Comprehensive Two-Dimensional GasChromatography for Detailed Characterisation

    of Petroleum ProductsC. Vendeuvre1, R. Ruiz-Guerrero1, F. Bertoncini1, L. Duval2 and D. Thibaut3

    1 Institut franais du ptrole, IFP Lyon, BP 3, 69390 Vernaison - France2 Institut franais du ptrole, IFP, 1 et 4, avenue de Bois-Prau, 92853 Rueil-Malmaison Cedex - France

    3 cole Suprieure de Physique et Chimie Industrielles de Paris, 10, rue Vauquelin, 75235 Paris Cedex 05 - Francee-mail: [email protected] - [email protected] - [email protected]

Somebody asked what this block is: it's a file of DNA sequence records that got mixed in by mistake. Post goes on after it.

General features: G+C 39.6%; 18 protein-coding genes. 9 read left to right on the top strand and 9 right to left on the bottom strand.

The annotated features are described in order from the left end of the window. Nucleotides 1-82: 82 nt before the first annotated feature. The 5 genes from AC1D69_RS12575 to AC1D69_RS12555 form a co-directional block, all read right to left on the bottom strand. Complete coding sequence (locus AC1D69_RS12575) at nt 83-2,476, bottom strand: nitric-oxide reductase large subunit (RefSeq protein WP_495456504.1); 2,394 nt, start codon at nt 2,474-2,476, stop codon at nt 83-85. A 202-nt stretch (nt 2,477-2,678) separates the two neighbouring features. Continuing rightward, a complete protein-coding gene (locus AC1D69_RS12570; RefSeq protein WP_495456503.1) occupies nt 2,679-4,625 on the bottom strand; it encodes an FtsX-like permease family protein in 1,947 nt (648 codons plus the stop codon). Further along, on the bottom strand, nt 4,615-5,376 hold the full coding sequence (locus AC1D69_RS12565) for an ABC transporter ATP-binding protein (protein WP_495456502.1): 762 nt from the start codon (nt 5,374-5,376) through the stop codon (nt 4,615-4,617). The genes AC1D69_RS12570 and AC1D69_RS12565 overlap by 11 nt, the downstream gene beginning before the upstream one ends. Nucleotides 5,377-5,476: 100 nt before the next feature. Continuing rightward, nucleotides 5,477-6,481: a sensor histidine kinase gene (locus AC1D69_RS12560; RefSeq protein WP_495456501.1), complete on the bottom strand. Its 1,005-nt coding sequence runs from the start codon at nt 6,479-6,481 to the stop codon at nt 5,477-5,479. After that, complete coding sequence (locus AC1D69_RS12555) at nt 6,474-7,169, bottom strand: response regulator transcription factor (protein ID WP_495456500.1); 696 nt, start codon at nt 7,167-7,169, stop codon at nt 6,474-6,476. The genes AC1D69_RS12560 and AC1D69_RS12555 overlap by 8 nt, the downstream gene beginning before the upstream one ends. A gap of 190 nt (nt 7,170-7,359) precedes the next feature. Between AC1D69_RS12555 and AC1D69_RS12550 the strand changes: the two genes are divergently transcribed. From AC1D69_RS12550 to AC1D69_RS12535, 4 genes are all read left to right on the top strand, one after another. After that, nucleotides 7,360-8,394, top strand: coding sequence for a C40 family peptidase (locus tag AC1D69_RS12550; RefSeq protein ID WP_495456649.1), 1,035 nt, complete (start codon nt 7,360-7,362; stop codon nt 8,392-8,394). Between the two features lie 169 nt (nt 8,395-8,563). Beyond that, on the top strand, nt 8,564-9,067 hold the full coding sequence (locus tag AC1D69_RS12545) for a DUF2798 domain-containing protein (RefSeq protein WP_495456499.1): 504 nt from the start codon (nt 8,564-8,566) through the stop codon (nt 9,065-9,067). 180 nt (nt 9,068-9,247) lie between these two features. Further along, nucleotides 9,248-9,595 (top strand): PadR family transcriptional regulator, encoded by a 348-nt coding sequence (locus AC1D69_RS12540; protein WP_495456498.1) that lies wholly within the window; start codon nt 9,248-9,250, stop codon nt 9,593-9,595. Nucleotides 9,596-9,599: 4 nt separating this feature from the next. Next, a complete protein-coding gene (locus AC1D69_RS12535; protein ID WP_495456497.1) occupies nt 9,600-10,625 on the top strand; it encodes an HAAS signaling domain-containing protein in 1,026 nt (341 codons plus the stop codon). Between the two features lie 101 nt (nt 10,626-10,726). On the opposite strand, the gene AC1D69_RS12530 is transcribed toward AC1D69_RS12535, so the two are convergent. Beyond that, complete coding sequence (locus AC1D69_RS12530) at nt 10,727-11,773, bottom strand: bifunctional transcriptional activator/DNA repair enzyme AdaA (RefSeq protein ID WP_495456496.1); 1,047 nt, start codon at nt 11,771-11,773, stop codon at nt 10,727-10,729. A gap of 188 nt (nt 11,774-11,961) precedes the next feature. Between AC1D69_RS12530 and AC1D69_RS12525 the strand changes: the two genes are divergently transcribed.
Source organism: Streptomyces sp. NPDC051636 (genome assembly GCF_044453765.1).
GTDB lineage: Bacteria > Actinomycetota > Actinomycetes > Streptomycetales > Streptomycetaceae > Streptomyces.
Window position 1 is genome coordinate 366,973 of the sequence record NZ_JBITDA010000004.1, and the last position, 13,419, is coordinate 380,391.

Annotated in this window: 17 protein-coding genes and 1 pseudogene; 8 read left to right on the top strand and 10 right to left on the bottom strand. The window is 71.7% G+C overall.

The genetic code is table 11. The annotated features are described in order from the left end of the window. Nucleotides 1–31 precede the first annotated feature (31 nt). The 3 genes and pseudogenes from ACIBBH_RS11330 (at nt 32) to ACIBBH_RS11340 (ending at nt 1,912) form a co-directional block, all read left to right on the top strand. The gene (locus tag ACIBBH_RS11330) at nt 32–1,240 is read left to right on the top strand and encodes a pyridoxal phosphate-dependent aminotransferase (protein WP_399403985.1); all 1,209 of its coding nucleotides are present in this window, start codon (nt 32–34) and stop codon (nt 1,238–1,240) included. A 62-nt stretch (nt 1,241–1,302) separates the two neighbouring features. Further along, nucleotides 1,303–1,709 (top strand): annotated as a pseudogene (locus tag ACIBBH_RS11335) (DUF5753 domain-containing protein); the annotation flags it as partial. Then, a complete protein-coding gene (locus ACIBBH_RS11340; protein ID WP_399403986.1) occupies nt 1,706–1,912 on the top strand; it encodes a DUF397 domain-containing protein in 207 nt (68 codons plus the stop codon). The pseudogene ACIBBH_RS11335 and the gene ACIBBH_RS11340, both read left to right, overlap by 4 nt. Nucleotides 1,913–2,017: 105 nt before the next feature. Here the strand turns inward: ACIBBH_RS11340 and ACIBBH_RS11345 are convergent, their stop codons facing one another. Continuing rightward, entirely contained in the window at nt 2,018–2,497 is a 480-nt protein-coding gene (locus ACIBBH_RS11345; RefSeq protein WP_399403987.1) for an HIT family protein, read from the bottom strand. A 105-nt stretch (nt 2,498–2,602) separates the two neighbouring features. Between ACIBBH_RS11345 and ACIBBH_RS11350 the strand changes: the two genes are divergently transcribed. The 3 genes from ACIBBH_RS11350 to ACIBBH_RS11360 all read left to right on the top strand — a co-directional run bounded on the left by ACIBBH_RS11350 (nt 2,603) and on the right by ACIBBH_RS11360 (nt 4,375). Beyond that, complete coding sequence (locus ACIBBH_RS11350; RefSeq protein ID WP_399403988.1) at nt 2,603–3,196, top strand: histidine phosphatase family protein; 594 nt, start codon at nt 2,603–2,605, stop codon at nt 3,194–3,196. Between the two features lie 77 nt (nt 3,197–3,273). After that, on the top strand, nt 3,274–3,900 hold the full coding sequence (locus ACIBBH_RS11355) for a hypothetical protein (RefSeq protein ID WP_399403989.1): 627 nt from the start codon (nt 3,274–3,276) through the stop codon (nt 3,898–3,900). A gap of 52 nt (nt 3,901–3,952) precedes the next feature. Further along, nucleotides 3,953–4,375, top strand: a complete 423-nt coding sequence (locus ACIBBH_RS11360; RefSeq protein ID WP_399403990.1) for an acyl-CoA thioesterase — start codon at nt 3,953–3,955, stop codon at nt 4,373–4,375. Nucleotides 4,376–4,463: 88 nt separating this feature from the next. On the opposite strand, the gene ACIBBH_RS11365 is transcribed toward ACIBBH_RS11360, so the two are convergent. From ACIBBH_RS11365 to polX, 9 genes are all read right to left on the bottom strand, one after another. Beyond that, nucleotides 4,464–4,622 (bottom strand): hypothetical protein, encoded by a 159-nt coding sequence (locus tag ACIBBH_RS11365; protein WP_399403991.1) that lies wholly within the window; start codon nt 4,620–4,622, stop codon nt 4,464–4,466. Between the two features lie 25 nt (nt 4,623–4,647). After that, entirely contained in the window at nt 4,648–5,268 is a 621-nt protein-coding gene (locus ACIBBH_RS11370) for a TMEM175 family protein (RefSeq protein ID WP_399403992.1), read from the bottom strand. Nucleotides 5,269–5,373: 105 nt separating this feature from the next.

Rsum Chromatographie en phase gazeuse bidimensionnelle pour l'analyse dtaille desproduits ptroliers La chromatographie gazeuse bidimensionnelle intgrale (CGCG) reprsente uneavance majeure pour l'analyse dtaille des produits ptroliers. Cette technique est fonde sur deuxdimensions orthogonales que forme l'association de deux colonnes de CG de slectivits de sparationdiffrentes. L'chantillonnage haute frquence l'interface des deux colonnes permet que la totalit duproduit soit transfre et analyse dans les deux dimensions. Ainsi, la capacit de pics et le pouvoirrsolutif sont nettement accrus. En outre, les chromatogrammes 2D sont structurs en fonction desproprits de volatilit et de polarit des hydrocarbures ce qui facilite leur identification. Dans cet articlesont prsents les concepts et le principe de mise en uvre de la CGCG. Un systme prototype a tdvelopp l'IFP comprenant notamment un modulateur double-jets de CO2 et un logiciel de post-traitement pour la visualisation et l'intgration des chromatogrammes. Les exemples d'application choisisillustrent le potentiel de la technique pour la caractrisation dtaille de distillats moyens, la spciation decomposs soufrs dans les gazoles et l'analyse approfondie des effluents de procds ptrochimiques.